Famous associations have offered creators the perfect programme to design fantasy contexts, says Chris Hall
Caligula throwing “states parties ” ,” was how the funk musician Rick James described the famed Studio 54 in New York, which opened in 1977. There was a cocaine snorting” Man and the Spoon” feature that they are able to condescend from the ceiling when required, “therere” stockpiles of cash in the back room, unisex lavatories and stunts like Bianca Jagger riding a horse on the dancefloor led by a naked mortal covered in gold glitter.
The key concept about Studio 54, which is available in a brand-new exhibit about global team culture at Vitra Design Museum, was its adaptability. It could become a different imagination home to act as backdrop for the ridiculous outfits and theatre of the working party goers- such as when four tonnes of glitter were dropped from the club’s ceiling on New Year’s Eve or when the fashion designer Valentino had a circus-themed birthday party with sand and mermaids on trapezes.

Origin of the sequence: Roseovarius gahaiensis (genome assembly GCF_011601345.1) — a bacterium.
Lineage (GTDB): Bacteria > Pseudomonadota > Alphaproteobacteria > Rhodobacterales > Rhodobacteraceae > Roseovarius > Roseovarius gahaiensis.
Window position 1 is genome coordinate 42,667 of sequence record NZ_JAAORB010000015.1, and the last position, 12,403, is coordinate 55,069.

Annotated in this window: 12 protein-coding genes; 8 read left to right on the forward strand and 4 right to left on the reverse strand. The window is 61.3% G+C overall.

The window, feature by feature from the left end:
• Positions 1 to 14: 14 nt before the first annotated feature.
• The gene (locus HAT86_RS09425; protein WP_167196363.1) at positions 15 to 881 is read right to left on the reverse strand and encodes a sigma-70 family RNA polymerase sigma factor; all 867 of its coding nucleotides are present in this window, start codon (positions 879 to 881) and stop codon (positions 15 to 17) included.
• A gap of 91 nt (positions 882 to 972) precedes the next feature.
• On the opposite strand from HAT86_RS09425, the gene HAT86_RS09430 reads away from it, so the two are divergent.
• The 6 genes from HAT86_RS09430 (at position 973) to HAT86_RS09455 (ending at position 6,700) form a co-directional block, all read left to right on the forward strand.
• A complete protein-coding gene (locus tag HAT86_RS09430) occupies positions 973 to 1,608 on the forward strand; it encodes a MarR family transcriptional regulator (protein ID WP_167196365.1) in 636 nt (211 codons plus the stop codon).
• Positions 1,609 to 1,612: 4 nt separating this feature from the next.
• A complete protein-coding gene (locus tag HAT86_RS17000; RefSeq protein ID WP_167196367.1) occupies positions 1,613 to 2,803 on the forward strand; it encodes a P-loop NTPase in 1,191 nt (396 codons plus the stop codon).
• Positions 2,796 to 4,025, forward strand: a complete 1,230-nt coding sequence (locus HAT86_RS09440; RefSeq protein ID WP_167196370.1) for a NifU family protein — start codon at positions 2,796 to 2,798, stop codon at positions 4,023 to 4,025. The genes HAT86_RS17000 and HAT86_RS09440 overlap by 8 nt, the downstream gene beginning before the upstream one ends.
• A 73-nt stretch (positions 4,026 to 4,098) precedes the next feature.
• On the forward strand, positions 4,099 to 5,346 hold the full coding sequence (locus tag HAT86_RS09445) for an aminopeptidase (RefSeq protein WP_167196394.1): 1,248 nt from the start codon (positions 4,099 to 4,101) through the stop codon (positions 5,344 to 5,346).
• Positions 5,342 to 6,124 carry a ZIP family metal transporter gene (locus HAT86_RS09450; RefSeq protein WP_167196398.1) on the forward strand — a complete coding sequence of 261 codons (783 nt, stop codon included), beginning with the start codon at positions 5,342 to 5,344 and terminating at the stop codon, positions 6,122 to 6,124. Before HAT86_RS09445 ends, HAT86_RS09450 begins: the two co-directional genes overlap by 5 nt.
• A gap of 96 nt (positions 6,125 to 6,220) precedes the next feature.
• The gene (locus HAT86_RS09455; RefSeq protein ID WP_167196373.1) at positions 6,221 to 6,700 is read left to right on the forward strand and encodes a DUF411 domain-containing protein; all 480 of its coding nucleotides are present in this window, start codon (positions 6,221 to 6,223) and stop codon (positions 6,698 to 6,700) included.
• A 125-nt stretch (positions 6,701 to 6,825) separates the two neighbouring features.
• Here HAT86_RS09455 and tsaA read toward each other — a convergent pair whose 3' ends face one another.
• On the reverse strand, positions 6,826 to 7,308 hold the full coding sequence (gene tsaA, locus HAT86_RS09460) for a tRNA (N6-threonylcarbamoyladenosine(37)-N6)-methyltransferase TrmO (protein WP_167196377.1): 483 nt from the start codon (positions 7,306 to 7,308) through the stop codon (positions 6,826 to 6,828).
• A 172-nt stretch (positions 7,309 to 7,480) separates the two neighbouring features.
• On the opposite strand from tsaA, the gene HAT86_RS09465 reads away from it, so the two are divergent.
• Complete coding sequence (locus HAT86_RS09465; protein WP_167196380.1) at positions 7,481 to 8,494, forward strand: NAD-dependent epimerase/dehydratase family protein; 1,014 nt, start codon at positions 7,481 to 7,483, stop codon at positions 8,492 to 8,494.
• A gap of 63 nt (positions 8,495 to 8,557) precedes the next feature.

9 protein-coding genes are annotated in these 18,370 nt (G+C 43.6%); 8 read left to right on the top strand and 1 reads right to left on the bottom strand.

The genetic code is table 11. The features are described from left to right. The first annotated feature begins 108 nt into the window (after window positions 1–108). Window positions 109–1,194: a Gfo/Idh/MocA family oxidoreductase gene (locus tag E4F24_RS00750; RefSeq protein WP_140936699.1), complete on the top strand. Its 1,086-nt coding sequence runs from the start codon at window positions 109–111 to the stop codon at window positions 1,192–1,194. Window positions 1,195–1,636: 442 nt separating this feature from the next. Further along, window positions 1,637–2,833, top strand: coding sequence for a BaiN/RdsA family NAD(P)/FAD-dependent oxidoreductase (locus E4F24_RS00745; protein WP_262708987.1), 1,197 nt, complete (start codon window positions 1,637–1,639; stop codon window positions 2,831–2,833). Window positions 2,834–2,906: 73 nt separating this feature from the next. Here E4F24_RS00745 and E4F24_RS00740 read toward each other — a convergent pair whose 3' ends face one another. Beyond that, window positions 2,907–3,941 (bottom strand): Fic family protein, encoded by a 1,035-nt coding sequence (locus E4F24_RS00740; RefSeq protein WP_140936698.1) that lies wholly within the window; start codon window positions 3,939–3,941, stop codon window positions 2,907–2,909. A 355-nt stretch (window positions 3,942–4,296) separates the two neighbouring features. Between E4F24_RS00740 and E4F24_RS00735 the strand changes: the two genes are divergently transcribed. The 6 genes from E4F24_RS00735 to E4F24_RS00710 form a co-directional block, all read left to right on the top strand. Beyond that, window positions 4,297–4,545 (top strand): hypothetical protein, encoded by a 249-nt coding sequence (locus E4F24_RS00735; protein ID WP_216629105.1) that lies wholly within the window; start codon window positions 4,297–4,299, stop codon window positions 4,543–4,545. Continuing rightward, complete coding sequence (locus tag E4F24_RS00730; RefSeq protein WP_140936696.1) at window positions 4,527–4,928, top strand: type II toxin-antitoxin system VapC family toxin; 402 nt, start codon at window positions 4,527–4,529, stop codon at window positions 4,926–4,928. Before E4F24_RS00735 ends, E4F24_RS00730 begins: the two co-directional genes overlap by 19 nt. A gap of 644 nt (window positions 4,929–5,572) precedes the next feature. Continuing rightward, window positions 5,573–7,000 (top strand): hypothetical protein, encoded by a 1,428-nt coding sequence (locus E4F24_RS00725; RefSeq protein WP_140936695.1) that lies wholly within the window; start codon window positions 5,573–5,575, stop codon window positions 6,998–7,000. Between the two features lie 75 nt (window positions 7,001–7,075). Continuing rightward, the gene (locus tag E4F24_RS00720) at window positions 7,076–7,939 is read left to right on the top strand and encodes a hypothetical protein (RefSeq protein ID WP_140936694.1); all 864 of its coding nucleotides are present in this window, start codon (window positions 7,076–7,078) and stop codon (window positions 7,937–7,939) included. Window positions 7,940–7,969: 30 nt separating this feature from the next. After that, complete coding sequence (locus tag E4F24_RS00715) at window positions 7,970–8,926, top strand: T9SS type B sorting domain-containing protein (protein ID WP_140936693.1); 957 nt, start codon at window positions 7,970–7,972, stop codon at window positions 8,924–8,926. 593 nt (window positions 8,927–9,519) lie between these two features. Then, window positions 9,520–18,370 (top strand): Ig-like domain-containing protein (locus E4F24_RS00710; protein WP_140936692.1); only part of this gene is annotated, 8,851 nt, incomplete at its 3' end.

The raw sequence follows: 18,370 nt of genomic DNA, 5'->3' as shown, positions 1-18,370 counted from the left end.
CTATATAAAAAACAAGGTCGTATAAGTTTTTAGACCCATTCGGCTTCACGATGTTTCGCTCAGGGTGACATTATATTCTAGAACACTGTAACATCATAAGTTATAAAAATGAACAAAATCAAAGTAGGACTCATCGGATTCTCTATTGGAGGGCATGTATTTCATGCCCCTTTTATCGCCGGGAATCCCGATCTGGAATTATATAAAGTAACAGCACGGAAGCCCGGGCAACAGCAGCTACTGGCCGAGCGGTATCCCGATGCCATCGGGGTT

” The 60 s and 70 s envisioned the rise of the idea that you don’t design a nightclub, you fetching the negligible designing points to make a nightclub ,” says Catharine Rossi, a motif historian at Kingston University, who has co-curated the exhibition.” What’s important is not the physical cavity- genuinely the nightclub is just a receptacle. Clubs are made through lighting and sound, psychotropic doses and beings .”
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